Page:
I Scream, You Scream, We all Scream for…I Bonds?
The first lesson I learned in Econ 101 was the concept “there is no such thing as a free lunch.” As a freshman college student on a prepaid meal plan, I was initially skeptical. Over time it has become a simple but useful lesson for me that “cost” has many meanings, and a monetary exchange is just one type.
The U.S. Treasury is testing this axiom with their Series I Savings Bonds (“I Bonds”). These are savings bonds that pay a nominal rate of interest plus a variable rate tied to inflation, defined by the consumer price index. Since their inception in 1998, inflation has been fairly low, and thus the interest paid on I bonds has not been all that competitive. With now the highest inflation in 40 years, these staid savings bonds have become the most popular investments of 2022. Move aside, meme stocks!
It has been a difficult few years for savers. Interest rates have been near zero for most FDIC insured deposits, although those rates will begin to increase this year as the Federal Reserve raises their benchmark rate. Considering the risk free nature of treasury issued I bonds, and their current annualized interest rate of 9.62%, many feel that these are a great place to move some excess cash savings.
There are a few considerations you need to be aware of before making a high interest loan to the U.S. government.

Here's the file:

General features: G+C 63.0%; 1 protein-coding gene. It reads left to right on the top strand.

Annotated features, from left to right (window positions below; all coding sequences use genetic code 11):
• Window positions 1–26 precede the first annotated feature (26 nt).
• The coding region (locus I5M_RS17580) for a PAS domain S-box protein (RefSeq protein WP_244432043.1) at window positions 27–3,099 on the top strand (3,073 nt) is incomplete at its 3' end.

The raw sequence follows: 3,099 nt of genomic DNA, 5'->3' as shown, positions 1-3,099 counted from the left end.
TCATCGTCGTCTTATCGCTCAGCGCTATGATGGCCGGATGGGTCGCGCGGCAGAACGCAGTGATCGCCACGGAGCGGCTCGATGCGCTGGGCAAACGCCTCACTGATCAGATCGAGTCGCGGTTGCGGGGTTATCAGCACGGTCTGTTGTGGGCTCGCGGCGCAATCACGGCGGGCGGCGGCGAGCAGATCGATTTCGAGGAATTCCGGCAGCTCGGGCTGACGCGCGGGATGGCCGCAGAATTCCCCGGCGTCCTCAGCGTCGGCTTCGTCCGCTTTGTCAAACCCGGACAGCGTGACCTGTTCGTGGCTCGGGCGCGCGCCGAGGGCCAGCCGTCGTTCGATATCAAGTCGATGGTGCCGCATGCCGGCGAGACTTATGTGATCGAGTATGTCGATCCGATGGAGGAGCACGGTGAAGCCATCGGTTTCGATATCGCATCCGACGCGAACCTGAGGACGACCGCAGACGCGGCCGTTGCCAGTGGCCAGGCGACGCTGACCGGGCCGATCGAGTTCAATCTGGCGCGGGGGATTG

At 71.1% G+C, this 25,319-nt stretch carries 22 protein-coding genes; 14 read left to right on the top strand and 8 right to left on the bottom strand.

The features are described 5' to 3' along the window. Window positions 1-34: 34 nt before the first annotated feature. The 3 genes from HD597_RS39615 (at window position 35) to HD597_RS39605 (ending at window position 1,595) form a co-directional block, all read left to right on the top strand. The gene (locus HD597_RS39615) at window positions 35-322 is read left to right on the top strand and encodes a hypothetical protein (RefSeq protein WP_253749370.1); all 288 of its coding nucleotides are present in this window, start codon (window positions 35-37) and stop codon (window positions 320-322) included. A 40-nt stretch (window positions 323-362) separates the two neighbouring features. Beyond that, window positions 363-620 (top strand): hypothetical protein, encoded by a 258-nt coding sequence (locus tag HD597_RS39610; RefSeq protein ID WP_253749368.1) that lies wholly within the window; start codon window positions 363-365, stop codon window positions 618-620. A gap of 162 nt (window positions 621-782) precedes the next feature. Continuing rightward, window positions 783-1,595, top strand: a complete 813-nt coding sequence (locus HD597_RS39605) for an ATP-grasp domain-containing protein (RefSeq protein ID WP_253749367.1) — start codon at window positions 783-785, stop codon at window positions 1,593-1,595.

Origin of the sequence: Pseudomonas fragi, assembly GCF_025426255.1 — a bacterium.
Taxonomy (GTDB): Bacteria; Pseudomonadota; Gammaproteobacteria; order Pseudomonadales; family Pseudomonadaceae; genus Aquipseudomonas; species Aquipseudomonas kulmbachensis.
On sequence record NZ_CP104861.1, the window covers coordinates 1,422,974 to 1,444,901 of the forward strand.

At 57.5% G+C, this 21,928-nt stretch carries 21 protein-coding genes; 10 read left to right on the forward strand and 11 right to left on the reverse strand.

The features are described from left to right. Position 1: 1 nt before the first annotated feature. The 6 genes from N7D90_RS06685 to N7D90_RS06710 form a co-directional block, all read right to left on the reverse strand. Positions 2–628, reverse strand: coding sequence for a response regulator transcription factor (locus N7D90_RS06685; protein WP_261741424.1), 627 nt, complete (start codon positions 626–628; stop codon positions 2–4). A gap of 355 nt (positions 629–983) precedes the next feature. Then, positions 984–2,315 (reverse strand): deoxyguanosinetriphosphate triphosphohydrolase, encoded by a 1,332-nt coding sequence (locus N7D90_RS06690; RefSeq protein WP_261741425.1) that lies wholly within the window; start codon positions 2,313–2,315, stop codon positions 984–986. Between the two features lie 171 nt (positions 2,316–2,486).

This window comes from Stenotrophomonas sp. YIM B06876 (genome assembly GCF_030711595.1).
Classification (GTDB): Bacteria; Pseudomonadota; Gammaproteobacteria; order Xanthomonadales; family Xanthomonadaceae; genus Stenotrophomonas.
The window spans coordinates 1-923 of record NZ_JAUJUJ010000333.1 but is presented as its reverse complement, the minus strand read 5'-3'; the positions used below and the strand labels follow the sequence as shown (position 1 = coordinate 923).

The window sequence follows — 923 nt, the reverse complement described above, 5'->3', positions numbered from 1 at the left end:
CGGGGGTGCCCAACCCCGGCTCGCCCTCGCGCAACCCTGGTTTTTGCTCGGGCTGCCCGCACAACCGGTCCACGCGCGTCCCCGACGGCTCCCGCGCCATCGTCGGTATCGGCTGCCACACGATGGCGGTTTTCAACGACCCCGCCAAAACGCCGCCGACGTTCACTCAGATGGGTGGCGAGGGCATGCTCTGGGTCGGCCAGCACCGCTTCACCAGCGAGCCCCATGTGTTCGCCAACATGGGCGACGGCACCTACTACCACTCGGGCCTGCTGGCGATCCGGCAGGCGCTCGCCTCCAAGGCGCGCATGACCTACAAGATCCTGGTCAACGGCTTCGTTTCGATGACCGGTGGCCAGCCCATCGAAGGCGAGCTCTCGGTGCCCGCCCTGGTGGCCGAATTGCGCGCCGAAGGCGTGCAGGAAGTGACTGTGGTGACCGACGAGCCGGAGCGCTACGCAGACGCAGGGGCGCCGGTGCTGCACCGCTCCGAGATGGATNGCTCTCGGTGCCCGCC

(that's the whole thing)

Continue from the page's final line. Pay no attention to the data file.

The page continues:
The first consideration is that these savings bonds can only be purchased from the U.S. Treasury through their website, TreasuryDirect.govI. Each tax payer can purchase up to $10,000 per year, plus another $5,000 from a Federal tax refund. You need to hold I bonds for at least 12 months. And if you redeem them before five years, you forfeit the previous three months of interest. The interest paid on these bonds is added to the value of the bond – not paid in cash – and is not subject to state income taxation.
The interest rate applied to I bonds can also be a little confusing. The rate resets every six months on May 1 and November 1, and is known as the “composite rate.” However, the interest rate paid on the I bond you buy will reset every six months from the date you purchased it.
For example, an I bond purchased in March will pay, for the next six months, the composite rate that was set on November 1 of the previous year. On September 1, the rate will reset for the next six months based on the May 1 composite rate update. Generally speaking, there is no advantage to buying ahead of, or prior to, a composite rate reset.
The final consideration is on-going monitoring. As inflation subsides, the composite rate will fall. While designed to never have a negative composite rate, at some point I bonds may not offer a competitive interest rate.
Until then, series I savings bonds might not be a free lunch, but it’s certainly a little dessert.
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